Minka Hsieh – Biking 14.000 km back home 

Interview – solo female cyclist

Minka Hsieh – Biking 14.000 km back home 

Aug 28, 2014

Minka was born in Taiwan in December 1983.

Until five years ago I used to be the kind of person, who seemingly only lives to work. Then I left my home on the little Island of Taiwan for the first time and spent some time in Australia. I realized that this world has so many more beautiful places, and that I needed to travel more to experience and understand it. So during my one-year-stay in Germany, I decided to go back to Taiwan on a bicycle. A long slow, intense trip back home was what I wanted – home being Taiwan – but also the world as a whole. 

So far I have cycled through 10 countries (Germany, Austria, Italy, Greece, Turkey, Iran, Turkmenistan, Uzbekistan, Kyrgyzstan, China). Around 11.000 kms until now. I left Germany 9 months ago, in November 2013.

 

1. You chose Germany as a starting point. Why Germany? And how did you like my country as a cycling destination? 

I applied for a Working Holiday Visa in Germany. So I did work most of the time (in Wuppertal and Munich), but also did some traveling. That’s why I started my 14.000 km-trip back home in Germany.

Cycling in your country is very easy and comfortable.  There are excellent bike paths nearly everywhere. I also felt it’s very safe riding a bike in Germany, because you always see clearly where you can ride and where not, thanks to the good traffic signs and lane markings.

2. Now and then you met other cyclists and you had the opportunity to cycle with them for a while. What do you like more, being solo or sharing your experiences?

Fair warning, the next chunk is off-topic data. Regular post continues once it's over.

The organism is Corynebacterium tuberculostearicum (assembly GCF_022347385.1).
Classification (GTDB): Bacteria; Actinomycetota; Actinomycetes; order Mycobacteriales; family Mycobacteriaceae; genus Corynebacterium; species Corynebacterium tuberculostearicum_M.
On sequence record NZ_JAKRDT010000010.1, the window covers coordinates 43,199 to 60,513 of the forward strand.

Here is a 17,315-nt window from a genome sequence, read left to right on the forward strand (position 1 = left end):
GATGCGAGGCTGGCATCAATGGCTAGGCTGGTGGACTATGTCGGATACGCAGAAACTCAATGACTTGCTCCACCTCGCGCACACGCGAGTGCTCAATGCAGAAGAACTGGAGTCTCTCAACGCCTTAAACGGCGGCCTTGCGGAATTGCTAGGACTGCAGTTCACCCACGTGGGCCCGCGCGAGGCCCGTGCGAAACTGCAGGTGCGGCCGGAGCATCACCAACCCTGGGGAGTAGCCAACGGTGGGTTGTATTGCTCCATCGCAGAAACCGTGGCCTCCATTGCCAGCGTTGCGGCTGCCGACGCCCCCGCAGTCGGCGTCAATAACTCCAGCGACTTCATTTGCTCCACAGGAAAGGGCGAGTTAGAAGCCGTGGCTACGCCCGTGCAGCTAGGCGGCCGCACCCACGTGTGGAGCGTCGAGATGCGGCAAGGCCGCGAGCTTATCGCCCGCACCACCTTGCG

Ummm… actually I like both. I enjoy riding solo because I think it’s easier meet different local people and participate in their daily life. Now I have some good friends in all the countries I passed through. We are sharing our lives with each other; I constantly write in my blog, they send me messages and tell me about what happened in “their world” after I left it. 

But I equally enjoyed riding with other people, especially with two guys, that I shared a lot of kilometers
with. Vali is German and Raimon is from Catalonia. We met on the road and rode together for around two months in total.

Initially, we met in Iran; we cycled together for a couple of days and then said goodbye, we reunited in Uzbekistan, said goodbye again and then, finally, in China we rode another couple of hundred kilometers together. We share the same style of traveling, easy going and enjoying the moment. I learned a lot from them and could also learn more about local people’s lives thanks to them; that would have been harder if it had been just me, as a woman alone (especially in Iran). I